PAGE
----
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Vega v. Chicago Park Dist.

United States District Court, N.D. Illinois

July 25, 2013

LYDIA E. VEGA, Plaintiff,

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For Lydia E. Vega, Plaintiff: Catherine Simmons-Gill, Offices of Catherine Simmons-Gill, LLC, Chicago, IL.

For Chicago Park District, Defendant: Rebecca L Reierson, Chicago Park District, LEAD ATTORNEY, Nelson A. Brown, Jr., Chicago Park District, Chicago, IL.

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James B. Zagel, United States District Judge.

Plaintiff, Lydia E. Vega (" Vega" ), brings seven counts against the defendant, Chicago Park District (" Park" ), alleging unlawful employment discrimination. Count I claims discrimination on the basis of national origin in violation of 42 U.S.C. § 1981 (" § 1981" ). Counts II and V claim retaliatory action in violation of § 1981 and Title VII of the Civil Rights Act of 1964, as amended 42 U.S.C. § § 2000e et seq. , as amended by the Civil Rights Act of 1991 (" Title VII" ). Count III alleges discrimination based on national origin and gender in violation of Title VII. Count IV alleges a violation of Title VII based on gender discrimination

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for sex stereotyping. Lastly, Vega seeks redress based on state law claims for intrusion upon seclusion in Count VI and violation of the Illinois Eavesdropping Act, 720 ILCS 5/14-1 et seq. , in Count VII. I granted summary judgment for defendants on Count VII, so only Counts I through VI remain. For the following reasons, Park's motion to dismiss is denied in part and granted in part.

I. Background

Vega is an openly gay Hispanic female who worked for Park for twenty-two years before her termination on September 10, 2012, for allegedly falsifying work hours on her timesheet. Park divides its facilities into areas and further divides the areas into regions. Each park within an area that contains a Class A or Class B facility has a supervisor, and all supervisors report to the same manager. Bessemer Park (" Bessemer" ) is located in the South Region of Area 6. In 2003, Park appointed Vega as a Class A park supervisor at Bessemer and she held that position until her employment ended. Throughout her career with Park, Vega received satisfactory or better performance reviews and, prior to the acts complained of herein, was never disciplined.

A central component to this case is the alleged Park timesheet practice. Vega describes the practice as a " one sheet only" paper system that requires employees to manually fill out their timesheets. The system uses one timesheet per employee, and the timesheet is permanently located at the employee's assigned park for each pay period. This practice, Vega claims, sometimes requires employees to fill out their timesheets prior to the end of the pay period, thus anticipating their work hours for the remainder of the pay period. Vega alleges that all of the Class A and B park supervisors in her region followed this timesheet practice.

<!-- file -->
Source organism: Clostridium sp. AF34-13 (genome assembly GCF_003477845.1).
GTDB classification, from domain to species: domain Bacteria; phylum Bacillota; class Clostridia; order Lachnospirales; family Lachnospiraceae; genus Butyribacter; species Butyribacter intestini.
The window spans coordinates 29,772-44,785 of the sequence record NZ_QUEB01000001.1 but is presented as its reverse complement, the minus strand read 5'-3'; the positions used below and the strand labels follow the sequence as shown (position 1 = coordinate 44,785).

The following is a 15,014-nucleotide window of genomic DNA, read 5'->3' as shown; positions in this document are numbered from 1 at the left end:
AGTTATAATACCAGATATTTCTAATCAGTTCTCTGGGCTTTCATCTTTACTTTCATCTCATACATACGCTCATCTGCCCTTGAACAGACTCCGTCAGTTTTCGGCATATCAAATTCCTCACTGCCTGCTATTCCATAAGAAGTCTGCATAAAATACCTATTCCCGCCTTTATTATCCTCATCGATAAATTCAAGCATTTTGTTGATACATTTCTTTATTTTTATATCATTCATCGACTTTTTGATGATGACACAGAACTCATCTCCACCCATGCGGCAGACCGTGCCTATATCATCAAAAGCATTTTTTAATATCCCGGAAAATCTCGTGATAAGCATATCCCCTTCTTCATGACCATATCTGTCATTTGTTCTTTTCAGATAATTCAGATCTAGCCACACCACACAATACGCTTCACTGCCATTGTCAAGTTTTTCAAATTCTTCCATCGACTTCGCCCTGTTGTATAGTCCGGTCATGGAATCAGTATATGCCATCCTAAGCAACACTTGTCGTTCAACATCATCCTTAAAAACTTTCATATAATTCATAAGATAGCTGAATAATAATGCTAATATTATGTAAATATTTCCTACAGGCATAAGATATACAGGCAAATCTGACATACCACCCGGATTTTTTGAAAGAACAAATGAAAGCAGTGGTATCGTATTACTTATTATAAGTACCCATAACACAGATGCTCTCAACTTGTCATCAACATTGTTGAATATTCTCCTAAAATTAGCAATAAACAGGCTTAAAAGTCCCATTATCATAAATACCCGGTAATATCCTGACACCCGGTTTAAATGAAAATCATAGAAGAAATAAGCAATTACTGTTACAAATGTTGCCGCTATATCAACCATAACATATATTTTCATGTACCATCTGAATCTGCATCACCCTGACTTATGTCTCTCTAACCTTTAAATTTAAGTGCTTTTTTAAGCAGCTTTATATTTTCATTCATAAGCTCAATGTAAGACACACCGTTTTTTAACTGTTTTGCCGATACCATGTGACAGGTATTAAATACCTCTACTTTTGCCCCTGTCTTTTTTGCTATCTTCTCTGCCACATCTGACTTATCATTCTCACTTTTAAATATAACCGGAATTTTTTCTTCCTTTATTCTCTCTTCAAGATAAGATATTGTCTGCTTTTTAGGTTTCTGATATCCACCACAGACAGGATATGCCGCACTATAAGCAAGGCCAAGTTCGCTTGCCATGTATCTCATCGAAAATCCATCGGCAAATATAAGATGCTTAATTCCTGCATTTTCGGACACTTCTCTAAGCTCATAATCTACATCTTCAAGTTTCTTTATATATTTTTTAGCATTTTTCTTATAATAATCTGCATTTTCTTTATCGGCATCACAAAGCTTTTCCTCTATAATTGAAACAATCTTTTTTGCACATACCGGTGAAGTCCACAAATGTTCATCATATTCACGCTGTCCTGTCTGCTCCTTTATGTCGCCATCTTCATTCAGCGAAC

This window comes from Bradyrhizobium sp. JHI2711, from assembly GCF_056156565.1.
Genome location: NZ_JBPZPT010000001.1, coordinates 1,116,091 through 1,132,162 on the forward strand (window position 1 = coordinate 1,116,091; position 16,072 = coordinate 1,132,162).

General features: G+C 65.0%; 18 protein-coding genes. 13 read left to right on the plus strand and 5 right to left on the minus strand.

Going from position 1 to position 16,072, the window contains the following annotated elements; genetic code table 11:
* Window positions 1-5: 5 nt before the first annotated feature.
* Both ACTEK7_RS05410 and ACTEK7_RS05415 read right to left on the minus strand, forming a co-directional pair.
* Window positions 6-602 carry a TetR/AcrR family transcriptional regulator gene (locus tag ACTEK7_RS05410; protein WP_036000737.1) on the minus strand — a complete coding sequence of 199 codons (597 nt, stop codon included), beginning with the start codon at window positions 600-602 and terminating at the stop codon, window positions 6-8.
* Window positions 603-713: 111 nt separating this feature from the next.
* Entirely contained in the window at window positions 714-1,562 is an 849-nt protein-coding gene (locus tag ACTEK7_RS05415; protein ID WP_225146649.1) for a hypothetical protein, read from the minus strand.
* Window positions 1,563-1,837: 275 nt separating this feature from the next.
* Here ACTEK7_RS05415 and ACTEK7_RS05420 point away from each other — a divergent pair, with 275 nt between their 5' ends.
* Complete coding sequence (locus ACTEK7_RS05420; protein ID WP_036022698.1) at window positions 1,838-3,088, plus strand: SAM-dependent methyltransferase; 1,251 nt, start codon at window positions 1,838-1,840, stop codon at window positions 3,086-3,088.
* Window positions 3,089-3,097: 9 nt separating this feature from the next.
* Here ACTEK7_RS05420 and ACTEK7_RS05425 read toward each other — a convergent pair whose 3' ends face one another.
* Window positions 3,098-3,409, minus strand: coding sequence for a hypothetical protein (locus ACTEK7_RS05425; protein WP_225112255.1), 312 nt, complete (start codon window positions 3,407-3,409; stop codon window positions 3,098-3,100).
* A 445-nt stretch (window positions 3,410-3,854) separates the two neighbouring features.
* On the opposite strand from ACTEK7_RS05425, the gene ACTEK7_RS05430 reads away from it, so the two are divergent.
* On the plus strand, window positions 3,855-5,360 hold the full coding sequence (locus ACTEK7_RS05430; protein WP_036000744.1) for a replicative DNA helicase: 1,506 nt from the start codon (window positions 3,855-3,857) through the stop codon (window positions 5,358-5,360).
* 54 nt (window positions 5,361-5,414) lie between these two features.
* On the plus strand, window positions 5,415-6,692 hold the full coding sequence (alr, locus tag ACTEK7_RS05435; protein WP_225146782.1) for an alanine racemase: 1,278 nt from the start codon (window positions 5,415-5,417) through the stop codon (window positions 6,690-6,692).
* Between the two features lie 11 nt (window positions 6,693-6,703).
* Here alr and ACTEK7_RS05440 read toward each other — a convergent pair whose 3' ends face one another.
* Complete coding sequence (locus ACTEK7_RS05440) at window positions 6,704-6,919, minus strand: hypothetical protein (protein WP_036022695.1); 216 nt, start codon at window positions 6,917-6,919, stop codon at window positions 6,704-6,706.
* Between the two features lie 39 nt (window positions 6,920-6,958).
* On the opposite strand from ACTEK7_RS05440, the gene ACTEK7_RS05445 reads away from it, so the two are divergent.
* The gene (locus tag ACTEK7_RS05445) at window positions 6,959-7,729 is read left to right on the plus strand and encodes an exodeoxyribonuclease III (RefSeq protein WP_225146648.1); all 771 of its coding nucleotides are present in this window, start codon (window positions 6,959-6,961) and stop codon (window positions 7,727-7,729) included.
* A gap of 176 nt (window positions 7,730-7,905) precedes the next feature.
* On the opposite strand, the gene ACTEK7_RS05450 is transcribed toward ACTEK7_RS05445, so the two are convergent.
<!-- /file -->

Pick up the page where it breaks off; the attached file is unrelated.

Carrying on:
At some point during Vega's employment, Shereece Childs (" Childs" ), an African American Park employee, called Park's hotline and complained that Vega was often absent from work. Childs was allegedly performing poorly at the time of the complaint and a subordinate of Vega. Kenneth Teal, a friend of Childs, made another complaint when he expressed concern about African American children's access to park facilities used by a Hispanic organization. Later, in July of 2012, another subordinate African American employee reported a " false" complaint, stating Vega's park was unorganized and a child had been lost at the park's day camp. A fourth complaint was made in early September 2012 to report Vega's park was not open an hour after scheduled. Vega alleges she was at the park entrance when the call was made. According to Vega, all the complaints made against her came from racially-motivated African Americans.

In or around September 2011, Park assigned Michael Hester (" Hester" ) and Leroi Catlin (" Catlin" ), both African American, to investigate Vega for her alleged failure to be present during claimed work hours at Bessemer. As part of the investigation, Hester and Catlin conducted surveillance on Vega, which involved following her vehicle (or vehicles thought to be owned by her) and using audio and video recording devices. At some point in the investigation, the device recorded an investigator saying Vega " looks like a guy."

Vega accuses the investigators of intrusive behavior, including " peering through the windows" of her home, asking invasive questions regarding family and friends, pulling her out of a scheduled training session, and telling other Park employees that Vega was not working all the hours she claimed. Vega states the manner in which she was investigated caused her to experience severe health problems. On

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one particular occasion, Vega claims she met with her manager and Hester at Bessemer and Hester said, " Well, I got you, I got you. So do you want to say something before I leave, because after I leave, I am closing the case and that's it."

Shortly after that encounter, Hester and Catlin interviewed Vega at Park headquarters, where she states she provided documentation of her whereabouts for most dates in question. Vega alleges the investigation was done in bad faith and caused her to experience severe health repercussions.